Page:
How important is it for you to highlight the importance of cultural philanthropy within Australia?

As the arts sector faces more and more government cuts it is imperative for cultural philanthropy in Australia to increase in order for the cultural sector to survive. If my donation makes even one individual think about donating then it has been worthwhile.

Image: Mike Parr, Memories of the Church of God, 2010. Unique state print on paper, 235 x 266cm. Courtesy the artist and Anna Schwartz Gallery, Melbourne and Sydney

Where did your passion for art begin?

I have always been passionate about art. I began collecting modernist works in the 1970s, but when I first began to meet and engage with the current generation of contemporary Australian artists I was amazed by the passion, drive and intelligence they brought to their practice. It was these conversations that led me to want to acquire their works, and in the process, support such a dynamic generation of artists.

What are some of the key factors you abide by when acquiring works for your collection?

The Michael Buxton Collection has strong acquisition guidelines. Key factors include only acquiring works from living artists, and only acquiring works from the primary market. This ensures that the artists directly benefit from the acquisition of their works. The collection also focuses on fewer artists in depth and across media, and seeks to reflect the scope of the current visual arts in Australia.

What artists are represented within your collection?

The collection has grown to include over 50 artists, and spans three or more generations of artists, encompassing a broad range of visual media, from painting, sculpture, photography and drawing, to ambitious installations. Artists include Mike Parr, Tracey Moffatt, Ricky Swallow, Patricia Piccinini, Marco Fusinato and Emily Floyd, to name but a few.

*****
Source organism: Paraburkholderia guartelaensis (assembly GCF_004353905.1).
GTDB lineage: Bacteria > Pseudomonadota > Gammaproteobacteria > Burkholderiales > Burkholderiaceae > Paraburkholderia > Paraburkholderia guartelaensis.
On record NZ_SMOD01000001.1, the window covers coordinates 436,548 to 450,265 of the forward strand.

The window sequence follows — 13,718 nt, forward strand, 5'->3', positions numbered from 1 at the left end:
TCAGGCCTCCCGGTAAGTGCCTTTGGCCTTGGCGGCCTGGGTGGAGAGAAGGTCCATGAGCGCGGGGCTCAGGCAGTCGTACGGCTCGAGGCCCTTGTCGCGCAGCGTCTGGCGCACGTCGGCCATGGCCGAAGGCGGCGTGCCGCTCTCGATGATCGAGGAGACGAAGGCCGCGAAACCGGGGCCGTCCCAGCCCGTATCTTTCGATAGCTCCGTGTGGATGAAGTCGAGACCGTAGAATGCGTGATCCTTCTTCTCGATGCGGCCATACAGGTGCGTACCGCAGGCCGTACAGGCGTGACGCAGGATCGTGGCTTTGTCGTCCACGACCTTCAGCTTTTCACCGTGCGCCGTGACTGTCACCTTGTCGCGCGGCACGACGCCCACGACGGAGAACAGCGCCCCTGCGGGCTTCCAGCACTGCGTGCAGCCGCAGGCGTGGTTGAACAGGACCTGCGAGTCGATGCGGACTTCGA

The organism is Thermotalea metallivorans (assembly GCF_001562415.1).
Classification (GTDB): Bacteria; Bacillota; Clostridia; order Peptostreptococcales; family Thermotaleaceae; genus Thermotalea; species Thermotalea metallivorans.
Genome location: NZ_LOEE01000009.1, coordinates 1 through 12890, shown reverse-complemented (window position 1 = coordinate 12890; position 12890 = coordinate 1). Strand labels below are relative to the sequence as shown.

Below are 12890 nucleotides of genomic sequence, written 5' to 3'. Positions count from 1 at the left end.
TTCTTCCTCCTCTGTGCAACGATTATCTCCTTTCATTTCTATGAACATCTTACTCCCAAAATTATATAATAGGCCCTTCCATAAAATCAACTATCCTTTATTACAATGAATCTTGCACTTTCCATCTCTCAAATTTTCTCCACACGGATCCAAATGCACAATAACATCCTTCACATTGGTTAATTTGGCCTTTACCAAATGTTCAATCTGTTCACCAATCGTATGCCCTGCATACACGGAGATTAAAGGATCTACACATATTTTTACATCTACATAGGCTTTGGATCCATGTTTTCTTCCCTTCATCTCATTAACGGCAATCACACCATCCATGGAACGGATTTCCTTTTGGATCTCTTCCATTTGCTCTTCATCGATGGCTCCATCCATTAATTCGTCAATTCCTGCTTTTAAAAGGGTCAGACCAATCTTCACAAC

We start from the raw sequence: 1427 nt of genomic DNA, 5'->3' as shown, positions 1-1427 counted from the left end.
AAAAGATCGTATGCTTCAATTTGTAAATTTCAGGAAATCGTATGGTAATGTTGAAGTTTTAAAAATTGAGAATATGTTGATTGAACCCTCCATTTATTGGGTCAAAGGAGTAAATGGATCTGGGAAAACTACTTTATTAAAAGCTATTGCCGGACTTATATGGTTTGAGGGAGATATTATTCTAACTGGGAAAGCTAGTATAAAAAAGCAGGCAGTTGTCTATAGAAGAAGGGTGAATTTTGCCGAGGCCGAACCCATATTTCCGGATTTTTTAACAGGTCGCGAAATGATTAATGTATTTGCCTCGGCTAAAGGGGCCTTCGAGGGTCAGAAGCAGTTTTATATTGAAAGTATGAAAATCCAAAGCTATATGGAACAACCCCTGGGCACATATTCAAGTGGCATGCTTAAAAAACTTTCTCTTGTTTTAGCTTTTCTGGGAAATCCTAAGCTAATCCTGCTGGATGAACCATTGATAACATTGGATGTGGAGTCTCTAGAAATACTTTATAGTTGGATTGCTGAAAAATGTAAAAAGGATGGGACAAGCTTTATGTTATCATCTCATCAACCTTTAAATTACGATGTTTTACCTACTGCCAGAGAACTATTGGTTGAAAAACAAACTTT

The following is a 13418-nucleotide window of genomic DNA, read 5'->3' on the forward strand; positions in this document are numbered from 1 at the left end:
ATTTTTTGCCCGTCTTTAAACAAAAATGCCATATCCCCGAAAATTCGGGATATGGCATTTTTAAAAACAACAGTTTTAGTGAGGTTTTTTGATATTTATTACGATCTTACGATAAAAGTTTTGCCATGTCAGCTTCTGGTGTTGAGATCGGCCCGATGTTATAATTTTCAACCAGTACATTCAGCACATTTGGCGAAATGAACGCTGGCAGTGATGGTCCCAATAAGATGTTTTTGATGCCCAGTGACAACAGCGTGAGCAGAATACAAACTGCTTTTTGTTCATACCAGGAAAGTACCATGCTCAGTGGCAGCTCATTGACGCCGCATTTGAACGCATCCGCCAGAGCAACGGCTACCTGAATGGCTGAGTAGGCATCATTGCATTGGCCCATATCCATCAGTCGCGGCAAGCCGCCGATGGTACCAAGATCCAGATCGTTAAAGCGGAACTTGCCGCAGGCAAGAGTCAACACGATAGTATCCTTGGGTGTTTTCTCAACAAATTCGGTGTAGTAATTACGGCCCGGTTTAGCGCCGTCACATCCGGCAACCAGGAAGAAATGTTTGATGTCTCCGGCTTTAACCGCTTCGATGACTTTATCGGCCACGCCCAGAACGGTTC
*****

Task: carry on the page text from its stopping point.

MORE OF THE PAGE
Image: Ricky Swallow, Field Recording/Highland Park Hydra, 2003. Jelutong, 105 X 104 X 40 cm. Courtesy the artist and Darren Knight Gallery, Sydney

Have you always purchased Australian art?

I have always purchased Australian art, but I also acquire international contemporary art. I have a collection in the USA with a friend that focuses solely on American artists, and have recently started to acquire works by artists from the Asia-Pacific region.

Can you discuss the formulation of your curatorial team at the MBCoCA collection and how the collection will operate alongside the University of Melbourne?

We are in the process of setting up the Board that will oversee the management of the new museum, however, it will be under the umbrella of the Ian Potter Museum of Art that is the University of Melbourne’s existing art museum.

What can audiences expect from the exhibition program in the first six to twelve months?

The first six to twelve months will showcase the Michael Buxton Collection. Key highlights include the connections that can be made between different artists, across younger and more established generations, and its commitment to collecting challenging works such as its large-scale installations.

There are many private museums around the world that have been established in recent years. Have you visited or consulted with private collectors to discuss the notion of going public with your collection?

Yes, the number of private museums has risen substantially in the last few decades, and not just abroad. We are fortunate right here in Australia to have institutions like TarraWarra Museum of Art, Musuem of Old and New Art (MONA), and the Lyon Housemuseum. The decision to make a private collection public is different for each individual but consulting knowledgeable people across the sector has been key to our success. —[O]